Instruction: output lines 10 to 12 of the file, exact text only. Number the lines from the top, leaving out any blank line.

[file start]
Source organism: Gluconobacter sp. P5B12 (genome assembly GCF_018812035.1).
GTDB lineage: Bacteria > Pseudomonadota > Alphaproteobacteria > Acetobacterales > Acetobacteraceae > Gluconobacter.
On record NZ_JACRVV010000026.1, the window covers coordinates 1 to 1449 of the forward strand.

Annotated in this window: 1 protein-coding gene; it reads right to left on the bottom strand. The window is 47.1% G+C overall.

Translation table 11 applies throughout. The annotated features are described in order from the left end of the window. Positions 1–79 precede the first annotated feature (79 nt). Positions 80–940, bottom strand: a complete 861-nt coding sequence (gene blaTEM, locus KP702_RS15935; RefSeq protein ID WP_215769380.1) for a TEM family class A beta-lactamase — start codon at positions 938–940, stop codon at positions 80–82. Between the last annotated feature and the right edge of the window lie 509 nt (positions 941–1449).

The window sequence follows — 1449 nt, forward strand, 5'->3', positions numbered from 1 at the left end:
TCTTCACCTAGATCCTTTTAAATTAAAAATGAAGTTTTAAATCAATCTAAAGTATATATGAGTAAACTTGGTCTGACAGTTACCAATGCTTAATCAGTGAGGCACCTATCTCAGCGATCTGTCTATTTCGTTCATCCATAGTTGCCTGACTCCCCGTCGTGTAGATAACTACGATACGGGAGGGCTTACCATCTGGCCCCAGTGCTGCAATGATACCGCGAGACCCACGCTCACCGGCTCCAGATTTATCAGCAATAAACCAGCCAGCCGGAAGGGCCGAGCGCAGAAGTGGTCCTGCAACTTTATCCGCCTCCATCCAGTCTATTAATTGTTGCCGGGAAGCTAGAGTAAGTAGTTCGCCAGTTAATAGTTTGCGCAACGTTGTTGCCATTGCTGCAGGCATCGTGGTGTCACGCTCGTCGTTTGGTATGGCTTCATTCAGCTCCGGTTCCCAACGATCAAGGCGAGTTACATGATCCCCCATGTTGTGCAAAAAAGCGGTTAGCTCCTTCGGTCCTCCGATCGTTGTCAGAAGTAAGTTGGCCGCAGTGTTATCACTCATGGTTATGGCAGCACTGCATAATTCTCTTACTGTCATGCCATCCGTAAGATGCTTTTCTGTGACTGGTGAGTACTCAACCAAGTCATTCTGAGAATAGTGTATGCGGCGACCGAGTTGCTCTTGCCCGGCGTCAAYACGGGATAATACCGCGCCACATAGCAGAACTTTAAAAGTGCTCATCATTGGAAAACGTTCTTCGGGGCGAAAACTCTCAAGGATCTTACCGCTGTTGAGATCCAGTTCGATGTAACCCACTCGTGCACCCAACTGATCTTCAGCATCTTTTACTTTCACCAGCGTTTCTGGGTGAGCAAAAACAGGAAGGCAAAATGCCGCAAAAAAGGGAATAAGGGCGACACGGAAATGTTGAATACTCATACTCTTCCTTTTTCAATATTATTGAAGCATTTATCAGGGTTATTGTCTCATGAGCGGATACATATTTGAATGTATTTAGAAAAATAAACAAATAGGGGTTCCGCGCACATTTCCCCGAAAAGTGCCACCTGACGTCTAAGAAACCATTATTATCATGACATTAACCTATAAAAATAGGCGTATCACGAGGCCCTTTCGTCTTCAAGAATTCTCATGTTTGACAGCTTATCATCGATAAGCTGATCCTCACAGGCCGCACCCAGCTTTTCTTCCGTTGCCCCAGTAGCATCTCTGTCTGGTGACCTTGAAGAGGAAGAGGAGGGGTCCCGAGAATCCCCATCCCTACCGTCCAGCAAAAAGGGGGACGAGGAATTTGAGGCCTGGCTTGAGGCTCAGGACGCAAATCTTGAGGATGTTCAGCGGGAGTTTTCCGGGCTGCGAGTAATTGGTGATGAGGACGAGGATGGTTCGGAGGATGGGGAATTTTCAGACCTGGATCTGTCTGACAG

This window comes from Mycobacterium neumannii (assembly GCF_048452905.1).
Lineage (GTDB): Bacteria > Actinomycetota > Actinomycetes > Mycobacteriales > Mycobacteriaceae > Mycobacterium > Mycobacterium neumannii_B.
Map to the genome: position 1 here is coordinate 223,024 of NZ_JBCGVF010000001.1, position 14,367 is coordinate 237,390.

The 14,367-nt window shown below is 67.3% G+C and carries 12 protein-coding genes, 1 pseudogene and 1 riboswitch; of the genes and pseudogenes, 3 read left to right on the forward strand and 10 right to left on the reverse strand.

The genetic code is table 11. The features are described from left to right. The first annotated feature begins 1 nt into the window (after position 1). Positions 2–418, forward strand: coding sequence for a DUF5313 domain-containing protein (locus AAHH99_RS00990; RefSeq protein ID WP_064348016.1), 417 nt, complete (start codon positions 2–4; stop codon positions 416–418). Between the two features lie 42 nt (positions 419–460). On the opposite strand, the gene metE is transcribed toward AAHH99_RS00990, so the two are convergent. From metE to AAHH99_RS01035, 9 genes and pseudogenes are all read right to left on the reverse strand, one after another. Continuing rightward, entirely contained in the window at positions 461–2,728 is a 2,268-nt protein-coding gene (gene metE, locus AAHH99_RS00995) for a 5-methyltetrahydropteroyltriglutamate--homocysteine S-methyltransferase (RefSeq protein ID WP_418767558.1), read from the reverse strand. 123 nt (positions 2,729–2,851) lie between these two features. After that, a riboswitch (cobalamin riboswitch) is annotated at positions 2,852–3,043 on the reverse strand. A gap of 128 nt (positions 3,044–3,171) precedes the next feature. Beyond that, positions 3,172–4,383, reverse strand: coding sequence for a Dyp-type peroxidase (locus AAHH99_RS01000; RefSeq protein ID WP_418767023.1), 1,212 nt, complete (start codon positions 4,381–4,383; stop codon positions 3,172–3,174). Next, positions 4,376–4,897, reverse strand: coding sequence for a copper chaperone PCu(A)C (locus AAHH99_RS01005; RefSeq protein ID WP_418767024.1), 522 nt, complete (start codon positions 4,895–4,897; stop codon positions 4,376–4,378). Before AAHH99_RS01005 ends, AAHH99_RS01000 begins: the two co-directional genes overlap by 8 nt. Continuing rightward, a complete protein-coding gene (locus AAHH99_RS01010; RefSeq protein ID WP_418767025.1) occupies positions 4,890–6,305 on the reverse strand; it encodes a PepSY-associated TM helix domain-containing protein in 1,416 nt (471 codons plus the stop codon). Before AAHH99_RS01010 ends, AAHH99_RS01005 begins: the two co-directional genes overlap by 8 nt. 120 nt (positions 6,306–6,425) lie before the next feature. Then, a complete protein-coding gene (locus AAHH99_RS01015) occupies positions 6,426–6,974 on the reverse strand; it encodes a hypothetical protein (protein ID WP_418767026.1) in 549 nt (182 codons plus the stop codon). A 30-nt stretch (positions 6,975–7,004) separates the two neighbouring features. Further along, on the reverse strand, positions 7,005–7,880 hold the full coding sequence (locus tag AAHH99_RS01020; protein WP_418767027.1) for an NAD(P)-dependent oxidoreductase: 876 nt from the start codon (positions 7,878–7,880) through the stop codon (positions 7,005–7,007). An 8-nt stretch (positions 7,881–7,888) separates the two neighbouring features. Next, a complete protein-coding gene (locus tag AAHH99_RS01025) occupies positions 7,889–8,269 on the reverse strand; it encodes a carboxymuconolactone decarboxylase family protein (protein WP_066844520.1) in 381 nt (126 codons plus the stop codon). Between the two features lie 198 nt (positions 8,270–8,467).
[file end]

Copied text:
Map to the genome: position 1 here is coordinate 223,024 of NZ_JBCGVF010000001.1, position 14,367 is coordinate 237,390.

The 14,367-nt window shown below is 67.3% G+C and carries 12 protein-coding genes, 1 pseudogene and 1 riboswitch; of the genes and pseudogenes, 3 read left to right on the forward strand and 10 right to left on the reverse strand.

The genetic code is table 11. The features are described from left to right. The first annotated feature begins 1 nt into the window (after position 1). Positions 2–418, forward strand: coding sequence for a DUF5313 domain-containing protein (locus AAHH99_RS00990; RefSeq protein ID WP_064348016.1), 417 nt, complete (start codon positions 2–4; stop codon positions 416–418). Between the two features lie 42 nt (positions 419–460). On the opposite strand, the gene metE is transcribed toward AAHH99_RS00990, so the two are convergent. From metE to AAHH99_RS01035, 9 genes and pseudogenes are all read right to left on the reverse strand, one after another. Continuing rightward, entirely contained in the window at positions 461–2,728 is a 2,268-nt protein-coding gene (gene metE, locus AAHH99_RS00995) for a 5-methyltetrahydropteroyltriglutamate--homocysteine S-methyltransferase (RefSeq protein ID WP_418767558.1), read from the reverse strand. 123 nt (positions 2,729–2,851) lie between these two features. After that, a riboswitch (cobalamin riboswitch) is annotated at positions 2,852–3,043 on the reverse strand. A gap of 128 nt (positions 3,044–3,171) precedes the next feature. Beyond that, positions 3,172–4,383, reverse strand: coding sequence for a Dyp-type peroxidase (locus AAHH99_RS01000; RefSeq protein ID WP_418767023.1), 1,212 nt, complete (start codon positions 4,381–4,383; stop codon positions 3,172–3,174). Next, positions 4,376–4,897, reverse strand: coding sequence for a copper chaperone PCu(A)C (locus AAHH99_RS01005; RefSeq protein ID WP_418767024.1), 522 nt, complete (start codon positions 4,895–4,897; stop codon positions 4,376–4,378). Before AAHH99_RS01005 ends, AAHH99_RS01000 begins: the two co-directional genes overlap by 8 nt. Continuing rightward, a complete protein-coding gene (locus AAHH99_RS01010; RefSeq protein ID WP_418767025.1) occupies positions 4,890–6,305 on the reverse strand; it encodes a PepSY-associated TM helix domain-containing protein in 1,416 nt (471 codons plus the stop codon). Before AAHH99_RS01010 ends, AAHH99_RS01005 begins: the two co-directional genes overlap by 8 nt. 120 nt (positions 6,306–6,425) lie before the next feature. Then, a complete protein-coding gene (locus AAHH99_RS01015) occupies positions 6,426–6,974 on the reverse strand; it encodes a hypothetical protein (protein ID WP_418767026.1) in 549 nt (182 codons plus the stop codon). A 30-nt stretch (positions 6,975–7,004) separates the two neighbouring features. Further along, on the reverse strand, positions 7,005–7,880 hold the full coding sequence (locus tag AAHH99_RS01020; protein WP_418767027.1) for an NAD(P)-dependent oxidoreductase: 876 nt from the start codon (positions 7,878–7,880) through the stop codon (positions 7,005–7,007). An 8-nt stretch (positions 7,881–7,888) separates the two neighbouring features. Next, a complete protein-coding gene (locus tag AAHH99_RS01025) occupies positions 7,889–8,269 on the reverse strand; it encodes a carboxymuconolactone decarboxylase family protein (protein WP_066844520.1) in 381 nt (126 codons plus the stop codon). Between the two features lie 198 nt (positions 8,270–8,467).